On March 8th, Malaysia Airlines Flight 370 took off from Kuala Lumpur en route to Beijing … and vanished without trace shortly after. So began one of the most shocking, baffling and fascinating international news stories of modern times and a global media frenzy while multi-national investigators and search teams tried to find traces of the missing plane and its 239 passengers.
Away from the more tempered, ‘friendly’ speculation and ‘expert opinion’ of mainstream news coverage and away from the judicious, guarded dialogue of official investigation, the Internet is of course awash with uncensored public opinion, unfounded speculation and the standard diversity of on-line conspiracy theorizing that now customarily accompanies such curious news stories. Here, we’ll look at some of the more outside-the-box hypotheses.
I enjoy conspiracy theories as much as the next guy (actually maybe not as much as some of the next guys), but it used to be that the theories would follow some time after the event in question, in the case of say the JFK assassination or the death of Marylin Monroe; whereas an effect of our glorious Internet age is that the theories and rampant speculation have no restriction anymore – they follow instantaneously, in many cases almost as (or even before) the news is breaking on the major networks.
This means a lot of the time that spurious information gets viral, gets mixed in with the facts; and while tightly-controlled major, mainstream news outlets have a careful filter for such things, many other media platforms, particularly social media, end up circulating questionable ideas.
By definition most social media posters and opinion blogs seek going viral and are thus much more inclined to recirculate spurious ideas for their attention-grabbing properties and pandemic qualities.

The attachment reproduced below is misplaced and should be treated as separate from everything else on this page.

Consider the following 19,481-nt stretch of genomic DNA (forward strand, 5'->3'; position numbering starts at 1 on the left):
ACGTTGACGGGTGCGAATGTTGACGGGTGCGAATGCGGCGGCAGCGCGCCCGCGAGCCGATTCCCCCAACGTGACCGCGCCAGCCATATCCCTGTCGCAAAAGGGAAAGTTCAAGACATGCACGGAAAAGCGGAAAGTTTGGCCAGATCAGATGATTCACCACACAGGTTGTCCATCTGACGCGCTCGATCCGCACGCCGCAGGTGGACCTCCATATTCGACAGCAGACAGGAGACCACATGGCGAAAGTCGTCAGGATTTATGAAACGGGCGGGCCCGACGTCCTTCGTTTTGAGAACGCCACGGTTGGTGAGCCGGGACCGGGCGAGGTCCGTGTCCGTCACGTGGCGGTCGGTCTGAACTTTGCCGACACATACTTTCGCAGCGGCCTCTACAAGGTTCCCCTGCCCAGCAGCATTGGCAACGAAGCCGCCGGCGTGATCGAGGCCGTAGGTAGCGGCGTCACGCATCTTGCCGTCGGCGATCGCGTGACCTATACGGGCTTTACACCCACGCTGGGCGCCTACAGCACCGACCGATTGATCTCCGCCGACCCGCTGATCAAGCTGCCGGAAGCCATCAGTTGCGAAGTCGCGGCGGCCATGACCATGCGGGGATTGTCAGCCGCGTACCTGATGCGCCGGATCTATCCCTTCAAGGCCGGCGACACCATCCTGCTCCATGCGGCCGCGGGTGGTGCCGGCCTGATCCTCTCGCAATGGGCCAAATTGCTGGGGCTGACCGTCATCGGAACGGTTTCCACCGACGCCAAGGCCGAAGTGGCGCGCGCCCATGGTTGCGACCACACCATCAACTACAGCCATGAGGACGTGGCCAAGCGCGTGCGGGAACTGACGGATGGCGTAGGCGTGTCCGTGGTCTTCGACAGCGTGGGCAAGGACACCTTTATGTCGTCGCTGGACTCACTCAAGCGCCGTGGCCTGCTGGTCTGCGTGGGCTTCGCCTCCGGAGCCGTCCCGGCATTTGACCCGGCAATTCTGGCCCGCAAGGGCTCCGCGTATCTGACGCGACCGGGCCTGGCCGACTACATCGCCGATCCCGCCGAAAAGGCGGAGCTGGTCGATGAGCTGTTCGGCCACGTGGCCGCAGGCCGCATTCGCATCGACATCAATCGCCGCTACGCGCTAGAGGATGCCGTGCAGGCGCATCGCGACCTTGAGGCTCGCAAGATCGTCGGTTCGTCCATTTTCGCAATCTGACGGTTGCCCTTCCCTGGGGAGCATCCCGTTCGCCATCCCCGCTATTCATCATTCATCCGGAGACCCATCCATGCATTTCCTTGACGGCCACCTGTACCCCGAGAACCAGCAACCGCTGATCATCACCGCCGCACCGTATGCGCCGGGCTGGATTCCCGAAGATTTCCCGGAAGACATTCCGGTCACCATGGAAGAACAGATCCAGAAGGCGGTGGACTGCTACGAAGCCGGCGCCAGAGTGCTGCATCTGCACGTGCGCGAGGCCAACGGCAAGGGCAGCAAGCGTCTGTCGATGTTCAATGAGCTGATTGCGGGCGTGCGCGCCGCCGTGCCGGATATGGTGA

I’ve made that point in this blog before; that I have a lot of patience for the medium of conspiracy theories up to a point, but that the more untempered, ludicrous strands of conspiracy-based commentary serve to undermine and devalue the more serious, credible ideas. In other words the more intelligent, serious thinkers even in the loose realm of ‘conspiracy theorising’ get tarred with the same brush as all the wackos and attention-seekers jumping and shouting from the rooftops (or whatever the cyber equivalent of rooftops is).
In many instances, the latter category serves to undermine the former category, resulting in the entire field of conspiracy hypotheses being ridiculed when actually some of the less sensationalist ideas are actually very sound and worthy of consideration. In this instance I’m referring specifically to the mystery of Malaysian Airlines Flight 370, but generally the same thing applies to numerous other subject areas too, up to and including 9/11.
Another by-product of our age is that celebrities wisely or unwisely get their word in too. There were two conspicuous examples of that last week. Perpetually remorseless media mogul Rupert Murdoch advanced the hijacking theory, arguing on Twitter that the plane is hidden, “like Bin Laden”, in Northern Pakistan. While the never-reticent Courtney Love (bless her) also posted on Twitter. Using the crowd-sourced satellite site Tomnod for clues as to the fate of the plane, Courtney personally annotated a satellite image to show what she thinks are objects resembling a wreckage and an oil-leak in the ocean a mile from the small Malaysian island of Pulau Perak. Courtney’s posting at least was genuinely trying to be constructive and helpful and not conspiratorial.
Beyond that, here are some of the more fantastical hypotheses that have cropped up in various nooks and crannies of the worldwide web since Flight 370 went missing; and no, they don’t include references to the TV series LOST.
- The plane hasn’t crashed — it’s just been made invisible. There are a variety of hypotheses for how this might’ve been achieved; but not as many for why. In theory it would be something similar to the famous Philadelphia Experiment.
- Flight 370 deployed “electronic weaponry” or a “cloaking device”, hiding it from radar detection.
- The plane has been at an American Navy base the entire time, held by the US for some as-yet-unknown reason.